The rise was credited to increased business with grocery multiples and a bigger added-value offer, which the company plans to continue, particularly outside the traditional gardening season. It also benefited from cheaper fuel prices in 2015.
Coletta & Tyson's results to 31 October 2015 show sales of £22.75m, down from £23.98m in the previous year, with profit up to £723,000 from £500,000. The bedding grower, based in Beverley, East Yorkshire, said it is "happy with the overall performance of the company". Directors added that historically gardening has ridden economic downturns. Plans include closer working with customers and responding to demands with high- quality products and good service levels.
Plant supplier and grower Keith Butters turned over £31.52m in the year to 30 September 2015, up from £31.18m, with EBITDA up to £835,000 from £198,000. Director Andy Coaten said "competitor pressure" made for a "challenging environment". Profit after tax was £341,000, with £674,000 spent on capital projects.
Johnsons of Whixley had "better than expected" results to 30 September 2015, with sales hitting £10.068m, up from £9.658m, and operating profits up to £329,000 from £177,000. The North Yorkshire hardy nursery stock grower said the amenity market is "much healthier", though there was a "small contraction" in retail sales.
Oxfordshire-based young plant grower Ball Colegrave's results to 30 September 2015 show how "the recovery of the garden market continues" with garden container plant sales to small and medium-sized growers leading the way. Sales were £25.316m, up from £24.420m, with operating profit at £2.85m, up from £2.331m.
Herefordshire-based wholesale garden centre and multiples grower Allensmore Nurseries increased sales to £12.354m from £11.037m and operating profit to £624,000 from £483,000 in the year to 30 September 2015.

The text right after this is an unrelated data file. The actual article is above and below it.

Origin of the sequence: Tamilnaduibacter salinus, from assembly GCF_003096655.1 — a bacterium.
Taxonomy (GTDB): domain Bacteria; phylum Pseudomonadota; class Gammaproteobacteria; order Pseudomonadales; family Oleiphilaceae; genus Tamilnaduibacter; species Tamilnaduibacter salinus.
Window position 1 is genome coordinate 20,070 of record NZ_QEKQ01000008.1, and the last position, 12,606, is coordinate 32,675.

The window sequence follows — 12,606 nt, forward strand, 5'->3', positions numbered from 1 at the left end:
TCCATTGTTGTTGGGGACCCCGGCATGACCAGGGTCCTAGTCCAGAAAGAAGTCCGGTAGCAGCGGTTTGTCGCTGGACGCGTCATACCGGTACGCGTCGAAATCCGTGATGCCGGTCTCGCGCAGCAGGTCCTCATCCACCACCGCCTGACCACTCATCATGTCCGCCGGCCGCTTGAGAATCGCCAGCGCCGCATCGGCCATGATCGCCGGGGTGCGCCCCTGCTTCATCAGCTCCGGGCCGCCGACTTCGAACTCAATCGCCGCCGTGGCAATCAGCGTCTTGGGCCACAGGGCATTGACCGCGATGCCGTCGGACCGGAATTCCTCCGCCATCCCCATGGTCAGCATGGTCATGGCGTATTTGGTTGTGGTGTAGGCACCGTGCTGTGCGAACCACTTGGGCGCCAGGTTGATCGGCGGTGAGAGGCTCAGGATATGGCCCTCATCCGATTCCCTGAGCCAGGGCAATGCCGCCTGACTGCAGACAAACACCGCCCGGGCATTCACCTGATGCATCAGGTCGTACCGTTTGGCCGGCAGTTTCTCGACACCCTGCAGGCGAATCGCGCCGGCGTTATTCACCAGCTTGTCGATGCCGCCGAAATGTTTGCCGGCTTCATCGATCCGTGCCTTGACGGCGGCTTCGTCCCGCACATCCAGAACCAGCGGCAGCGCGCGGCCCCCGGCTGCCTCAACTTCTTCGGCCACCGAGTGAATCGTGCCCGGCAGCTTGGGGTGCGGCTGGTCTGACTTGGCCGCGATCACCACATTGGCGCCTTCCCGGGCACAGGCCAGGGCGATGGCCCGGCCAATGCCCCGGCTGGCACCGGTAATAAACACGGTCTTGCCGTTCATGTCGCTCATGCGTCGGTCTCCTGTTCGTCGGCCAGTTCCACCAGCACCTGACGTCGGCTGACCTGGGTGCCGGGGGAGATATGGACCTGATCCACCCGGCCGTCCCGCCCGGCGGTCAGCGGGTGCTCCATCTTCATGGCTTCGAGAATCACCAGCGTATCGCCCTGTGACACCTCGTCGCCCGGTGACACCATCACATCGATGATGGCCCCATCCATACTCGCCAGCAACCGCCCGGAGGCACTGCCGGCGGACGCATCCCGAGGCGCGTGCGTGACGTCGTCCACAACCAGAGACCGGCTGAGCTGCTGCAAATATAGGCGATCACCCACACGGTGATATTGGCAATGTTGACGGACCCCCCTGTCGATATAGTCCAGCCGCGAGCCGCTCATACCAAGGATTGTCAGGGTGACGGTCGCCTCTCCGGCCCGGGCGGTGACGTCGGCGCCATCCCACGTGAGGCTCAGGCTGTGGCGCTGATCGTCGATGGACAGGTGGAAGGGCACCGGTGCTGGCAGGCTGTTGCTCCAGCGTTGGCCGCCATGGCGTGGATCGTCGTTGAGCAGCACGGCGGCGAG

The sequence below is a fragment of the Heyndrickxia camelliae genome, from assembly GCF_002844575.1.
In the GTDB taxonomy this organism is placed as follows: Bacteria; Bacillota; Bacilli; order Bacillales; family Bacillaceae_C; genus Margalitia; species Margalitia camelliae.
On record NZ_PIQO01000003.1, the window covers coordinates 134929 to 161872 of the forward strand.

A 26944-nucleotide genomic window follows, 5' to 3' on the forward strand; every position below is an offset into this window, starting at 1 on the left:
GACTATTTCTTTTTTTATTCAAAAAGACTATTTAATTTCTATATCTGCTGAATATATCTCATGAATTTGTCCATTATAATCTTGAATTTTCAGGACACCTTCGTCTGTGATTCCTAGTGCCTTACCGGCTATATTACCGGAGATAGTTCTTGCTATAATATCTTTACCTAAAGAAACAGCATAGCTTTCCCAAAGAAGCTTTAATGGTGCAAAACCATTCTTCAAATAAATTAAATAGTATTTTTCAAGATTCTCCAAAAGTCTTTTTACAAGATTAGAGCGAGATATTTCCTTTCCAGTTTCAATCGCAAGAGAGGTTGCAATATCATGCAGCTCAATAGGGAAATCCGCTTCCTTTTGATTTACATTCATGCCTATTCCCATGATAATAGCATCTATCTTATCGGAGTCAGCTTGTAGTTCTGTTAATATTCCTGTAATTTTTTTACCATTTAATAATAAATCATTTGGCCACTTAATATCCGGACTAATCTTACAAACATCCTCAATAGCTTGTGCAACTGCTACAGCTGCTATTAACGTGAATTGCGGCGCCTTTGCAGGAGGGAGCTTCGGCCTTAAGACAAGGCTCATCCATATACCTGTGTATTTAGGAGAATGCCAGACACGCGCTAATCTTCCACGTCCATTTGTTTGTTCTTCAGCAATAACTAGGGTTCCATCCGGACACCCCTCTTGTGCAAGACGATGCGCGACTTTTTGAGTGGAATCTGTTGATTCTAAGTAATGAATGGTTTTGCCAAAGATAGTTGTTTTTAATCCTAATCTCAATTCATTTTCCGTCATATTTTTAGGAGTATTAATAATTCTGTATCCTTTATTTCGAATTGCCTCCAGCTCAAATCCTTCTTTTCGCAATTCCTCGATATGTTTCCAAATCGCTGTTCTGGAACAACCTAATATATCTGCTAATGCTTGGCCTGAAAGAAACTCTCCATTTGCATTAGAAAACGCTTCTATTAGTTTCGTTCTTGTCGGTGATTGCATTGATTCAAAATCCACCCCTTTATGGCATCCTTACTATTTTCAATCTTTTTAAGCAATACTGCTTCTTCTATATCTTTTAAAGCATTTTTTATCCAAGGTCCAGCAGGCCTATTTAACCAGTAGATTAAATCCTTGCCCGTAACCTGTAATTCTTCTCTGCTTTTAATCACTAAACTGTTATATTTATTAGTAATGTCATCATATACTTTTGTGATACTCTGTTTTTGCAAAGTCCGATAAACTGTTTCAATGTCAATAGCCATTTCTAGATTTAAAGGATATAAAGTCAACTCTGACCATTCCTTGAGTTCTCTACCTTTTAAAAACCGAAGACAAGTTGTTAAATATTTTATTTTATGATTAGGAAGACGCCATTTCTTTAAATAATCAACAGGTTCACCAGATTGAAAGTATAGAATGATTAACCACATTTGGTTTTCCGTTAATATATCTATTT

Among retailers, Baytree Nurseries of Spalding made sales of £4.43m in the year to 31 August 2015, up from £4.25m, with pre-tax profit at £183,000, up from £85,000. The directors were pleased with performance "in what has been a very challenging period across the industry".
Notcutts Garden Centres' turnover has risen from £63.75m to £67.76m in newly published accounts for the year to 29 February. Turnover was up 6.3 per cent. Gross profit margin fell from 50 per cent to 48 per cent, reflecting a move to drive volume sales. Operating profit was £1.29m, up from £1.08m.
Notcutts, which has 18 garden centres, redeveloped its Wheatcroft and Woodford Park stores during the year, spending £4.89m on capital projects. Company chairman Nicky Dulieu said the plan is to "maintain focus on developing the garden centre portfolio".
Webbs Garden Centres' returns for the year to 31 December 2015 saw turnover rise 6.5 per cent to £15.61m from £14.66m. Frosts Garden Centres' results to 31 July 2015 "maintained growth momentum despite a challenging retail environment". Turnover was up 9.5 per cent to £18m for the four centres.
Perrywood Garden Centre & Nurseries turned over £7.82m in the year to 31 July 2015, up from £6.86m, with the refitted coffee shop turning over £275,000 more at £1.44m. Langlands Nurseries turned over £6.37m last year, up from £6.16m, with profit after tax at £490,000, down from £497,000. The York-based garden retailer bought a nursery at Holme on Spalding Moor for £535,000 and Jobre of Sheffield (Langlands' Loxley garden centre) for £1.03m.
Raemoir sales were static at £5.4m and at Thompson Bros (Esher) - Garsons Farm - at £12.5m. Clifton Nurseries, since bought by Gavin Jones, turned over £3.3m but made a loss of £387,000. BE Enterprises (Flowerland) turned over £4.1m.
Retail consultant Neville Stein said: "These very encouraging results show largely that in a difficult retail landscape growth in sales is still possible. Clearly re-investment in capital projects has been key in driving growth for some retailers. With an enhanced restaurant offer at Garsons and Perrywood one would expect a growth in sales - it is encouraging to see companies continuing to invest and indeed to make acquisitions as it indicates that there is optimism and confidence in garden retail.
"Projecting forward into the near future, I think there will be a continued emphasis on reinvestment from the leading retailers. However, with an uncertain future because of Brexit I think there is a need to also get back to basics and work on improving gross margin, reducing overheads and ensuring that staff are delivering exceptional customer service. After all, turnover is important, but it's profit that really defines whether the trading year has been successful or not."
Planning consultant Malcolm Scott said Brexit is a "non-event" and will not stop investment as exchange rates settle. "A few people out there who were about to take investment decisions held off and didn't take out bank loans until they found out what's happening, but I expect they are not going to proceed."